The words in the wall are a translation of singer Cedric Bixler-Zavala’s speech mid-concert with his band “At The Drive-In”. He is berating the audience for slam-dancing, a fully corporeal, often rageful and cathartic dance activity of forceful interaction where multiple people clear a circular area on the floor and audience members repeatedly careen and throw themselves at another person, bouncing off of them and being bounced off of. It’s chaotic, often physically dangerous, and produces feelings of elation or more rage, or both. From his perspective at that 2001 concert, it was unacceptable and he used a shaming, belittling device to lecture the audience, by saying they were only imitating actions they witnessed elsewhere, were unthinking, and followers instead of leaders.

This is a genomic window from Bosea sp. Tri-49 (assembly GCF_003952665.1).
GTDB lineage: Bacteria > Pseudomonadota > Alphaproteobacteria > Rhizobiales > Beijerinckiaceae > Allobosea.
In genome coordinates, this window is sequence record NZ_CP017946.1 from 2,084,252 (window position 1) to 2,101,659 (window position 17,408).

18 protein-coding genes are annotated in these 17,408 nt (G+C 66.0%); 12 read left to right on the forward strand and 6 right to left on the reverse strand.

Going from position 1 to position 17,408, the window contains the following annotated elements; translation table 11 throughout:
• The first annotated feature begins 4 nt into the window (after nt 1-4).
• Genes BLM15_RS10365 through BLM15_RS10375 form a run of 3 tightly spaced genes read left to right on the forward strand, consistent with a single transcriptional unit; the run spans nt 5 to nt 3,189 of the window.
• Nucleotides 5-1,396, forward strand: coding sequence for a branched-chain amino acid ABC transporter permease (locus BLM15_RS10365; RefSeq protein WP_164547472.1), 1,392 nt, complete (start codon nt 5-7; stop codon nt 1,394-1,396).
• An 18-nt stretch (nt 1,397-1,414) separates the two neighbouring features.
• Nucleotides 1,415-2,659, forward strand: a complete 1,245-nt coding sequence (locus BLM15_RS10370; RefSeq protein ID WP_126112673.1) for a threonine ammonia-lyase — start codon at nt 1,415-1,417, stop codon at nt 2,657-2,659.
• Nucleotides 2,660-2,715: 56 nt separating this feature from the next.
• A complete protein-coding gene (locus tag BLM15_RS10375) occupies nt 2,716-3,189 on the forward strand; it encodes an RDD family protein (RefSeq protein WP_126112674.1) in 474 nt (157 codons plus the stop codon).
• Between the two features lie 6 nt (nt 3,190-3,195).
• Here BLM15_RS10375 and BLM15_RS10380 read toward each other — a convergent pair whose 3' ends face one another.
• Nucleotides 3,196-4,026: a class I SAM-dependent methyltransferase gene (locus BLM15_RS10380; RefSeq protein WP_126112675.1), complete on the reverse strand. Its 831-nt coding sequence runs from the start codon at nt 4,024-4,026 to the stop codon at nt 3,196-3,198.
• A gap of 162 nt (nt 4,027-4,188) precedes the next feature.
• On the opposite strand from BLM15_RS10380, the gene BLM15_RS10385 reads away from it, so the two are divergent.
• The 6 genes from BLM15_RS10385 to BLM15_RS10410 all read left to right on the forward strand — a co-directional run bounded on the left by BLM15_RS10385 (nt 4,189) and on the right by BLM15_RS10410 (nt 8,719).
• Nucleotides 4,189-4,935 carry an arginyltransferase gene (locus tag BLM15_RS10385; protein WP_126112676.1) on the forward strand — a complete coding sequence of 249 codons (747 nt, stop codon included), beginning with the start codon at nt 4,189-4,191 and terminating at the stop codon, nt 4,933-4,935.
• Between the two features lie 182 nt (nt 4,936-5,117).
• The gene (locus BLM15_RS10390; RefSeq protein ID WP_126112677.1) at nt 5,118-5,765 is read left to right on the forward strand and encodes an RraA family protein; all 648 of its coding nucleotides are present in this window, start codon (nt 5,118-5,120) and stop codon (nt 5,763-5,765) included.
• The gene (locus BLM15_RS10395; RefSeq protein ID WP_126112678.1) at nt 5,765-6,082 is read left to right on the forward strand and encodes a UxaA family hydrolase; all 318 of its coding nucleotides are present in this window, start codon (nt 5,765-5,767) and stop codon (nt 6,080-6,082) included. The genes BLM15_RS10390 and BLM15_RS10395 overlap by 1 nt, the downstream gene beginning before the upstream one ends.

“I think it’s a very very sad day, when the only way that you can express yourself is through slam-dancing. Are you all typically white people? Y’all look like it to me. Look at that. You learned that from the TV, you didn’t learn that from your best friend. You’re a robot, you’re a sheep! Baaaah. Baaaah. Baaaah. I have a microphone and you don’t, you’re a sheep. You watch TV way too much. Baaaah. Baaaah.”
Photos by Clara Antón